As networks become more complex, logic and AI assist
Between numerous network identities such as emails, social networks and mobile numbers, countless intermediaries have been spawned to locate particular addresses.
Thomas Bascom, president for Internet Names for Discovery and Interoperability, said that right now, “we’re at the domain level” of naming conventions and intermediaries. By coming up with a naming logic where everyone has a meaningful name, “the network can start to respond to the questions we really need to ask.”
Although the logic required can be long, Bascom said it is necessary to identify and satisfy requests.
And that’s where helpful bots can come into play.
Tim Estell, solutions architect at BAE Systems, has worked with AI for the last 20 years. He said the complexity of networks has reached a point where no one individual can visualize them or all of their locations.
“Designing, maintaining and securing networks is an artificial intelligence problem,” Estell said.
Essentially, AI can aid in understanding networks at a regional level and applying them to global networks.
Despite the negative connotation bots receive, Estell said that “sharing that data across [networks] helps us with the overall health of the ecosystem.”
Moving toward smarter economic and social transactions
Much of daily life still relies on outdated systems susceptible to breach.
“When information is moved online, it’s usually copied in the process,” said Mercina Tillemann-Dick, chief operating officer at Global Blockchain Business Council. “To navigate this problem, people rely on middlemen like banks, but too often they are too expensive and hackable.”
She said a better approach is via Blockchain — noting that one example of this is Bitcoin and explaining that Blockchain is an open, online ledger system that itself acts as an intermediary, possibly decreasing the probability of being hacked to nearly zero. It provides a digital mechanism for “anyone with Internet connection to transfer any asset at any time,” and because it has no centralized database, Tillemann-Dick said its security is “unmatched.”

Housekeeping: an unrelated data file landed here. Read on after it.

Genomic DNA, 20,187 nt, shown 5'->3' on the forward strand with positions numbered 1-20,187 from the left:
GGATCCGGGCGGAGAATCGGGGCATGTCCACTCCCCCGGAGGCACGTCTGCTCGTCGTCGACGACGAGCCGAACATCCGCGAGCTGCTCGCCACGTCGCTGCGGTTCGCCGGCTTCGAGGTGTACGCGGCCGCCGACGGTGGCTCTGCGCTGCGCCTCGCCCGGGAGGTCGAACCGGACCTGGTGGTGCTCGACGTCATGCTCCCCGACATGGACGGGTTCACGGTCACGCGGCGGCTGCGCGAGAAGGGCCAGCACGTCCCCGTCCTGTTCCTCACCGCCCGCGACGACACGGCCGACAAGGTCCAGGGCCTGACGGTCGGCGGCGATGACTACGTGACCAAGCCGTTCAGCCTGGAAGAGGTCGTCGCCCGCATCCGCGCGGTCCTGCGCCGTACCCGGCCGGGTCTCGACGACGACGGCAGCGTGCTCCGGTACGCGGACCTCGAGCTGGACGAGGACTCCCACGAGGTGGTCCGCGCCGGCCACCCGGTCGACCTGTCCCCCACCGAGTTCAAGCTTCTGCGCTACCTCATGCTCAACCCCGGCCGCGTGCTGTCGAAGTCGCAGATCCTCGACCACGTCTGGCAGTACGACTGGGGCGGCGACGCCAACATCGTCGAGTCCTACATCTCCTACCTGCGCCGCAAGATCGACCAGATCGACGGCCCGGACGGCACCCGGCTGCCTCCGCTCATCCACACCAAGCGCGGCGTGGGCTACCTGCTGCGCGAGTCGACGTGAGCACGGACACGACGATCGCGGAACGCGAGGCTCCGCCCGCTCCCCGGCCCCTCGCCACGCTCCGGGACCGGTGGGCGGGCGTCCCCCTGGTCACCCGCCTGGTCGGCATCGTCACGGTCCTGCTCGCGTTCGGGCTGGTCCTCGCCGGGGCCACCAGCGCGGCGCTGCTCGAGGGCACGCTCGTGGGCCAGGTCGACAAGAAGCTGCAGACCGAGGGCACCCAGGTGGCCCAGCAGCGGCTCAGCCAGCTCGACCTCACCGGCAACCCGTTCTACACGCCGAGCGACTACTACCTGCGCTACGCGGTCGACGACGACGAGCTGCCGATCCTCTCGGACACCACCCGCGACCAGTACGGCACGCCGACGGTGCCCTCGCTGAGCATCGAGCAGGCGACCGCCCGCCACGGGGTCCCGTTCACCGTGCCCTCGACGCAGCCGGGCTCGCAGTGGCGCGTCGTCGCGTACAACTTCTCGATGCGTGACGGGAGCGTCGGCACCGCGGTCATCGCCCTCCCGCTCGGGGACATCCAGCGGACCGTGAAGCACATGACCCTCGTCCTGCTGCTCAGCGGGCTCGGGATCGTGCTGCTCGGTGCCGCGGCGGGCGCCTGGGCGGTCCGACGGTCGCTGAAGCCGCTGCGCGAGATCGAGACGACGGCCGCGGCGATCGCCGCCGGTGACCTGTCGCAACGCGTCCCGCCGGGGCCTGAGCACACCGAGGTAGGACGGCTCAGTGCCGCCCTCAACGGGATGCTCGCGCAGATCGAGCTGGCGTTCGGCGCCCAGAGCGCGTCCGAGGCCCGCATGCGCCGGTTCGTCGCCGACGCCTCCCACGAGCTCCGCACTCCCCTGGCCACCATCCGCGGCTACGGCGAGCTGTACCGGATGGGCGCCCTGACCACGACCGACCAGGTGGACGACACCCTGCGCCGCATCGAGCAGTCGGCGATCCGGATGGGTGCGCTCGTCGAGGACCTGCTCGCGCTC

“Too often when we’re looking for solutions, we look for bigger trucks when we actually need to look for smarter models,” she said. “We have never needed better, smarter solutions more.”
Blockchain is predicted to replace many non-digitized underlying systems within the next decade. Its reliance on cryptographically verified transactions and peer-to-peer interactions allows it to work past finance.
“I think of Blockchain as a system of railroad tracks,” Tillemann-Dick said. “Just like a train, you can put anything of value on a bitcoin … and the more established and longer the Bitcoin, the more secure it becomes.”
If governments work hand-in-hand with these solutions, Tillemann-Dick said it will make governments “extremely accountable” with their citizens.
– By Mariah Posey
The multimedia reporting team for Imagining the Internet at IGF-USA 2017 included the following Elon University School of Communications students, staff and faculty:
Janna Anderson, Bryan Baker, Camille Behnke, Liam Collins, Diego Pineda Davila, Colin Donohue, Maya Eaglin, Christina Elias, Meagan Gitelman, Alex Hager, Tommy Kopetskie, Deirdre Kronschnabel, Jared Mayerson, Emmanuel Morgan, Grace Morris, Jackie Pascale, Mariah Posey, Alexandra Roat, Ginna Royalty, Alexandra Schonfeld, Jamie Snover, Erik Webb, Brooke Wivagg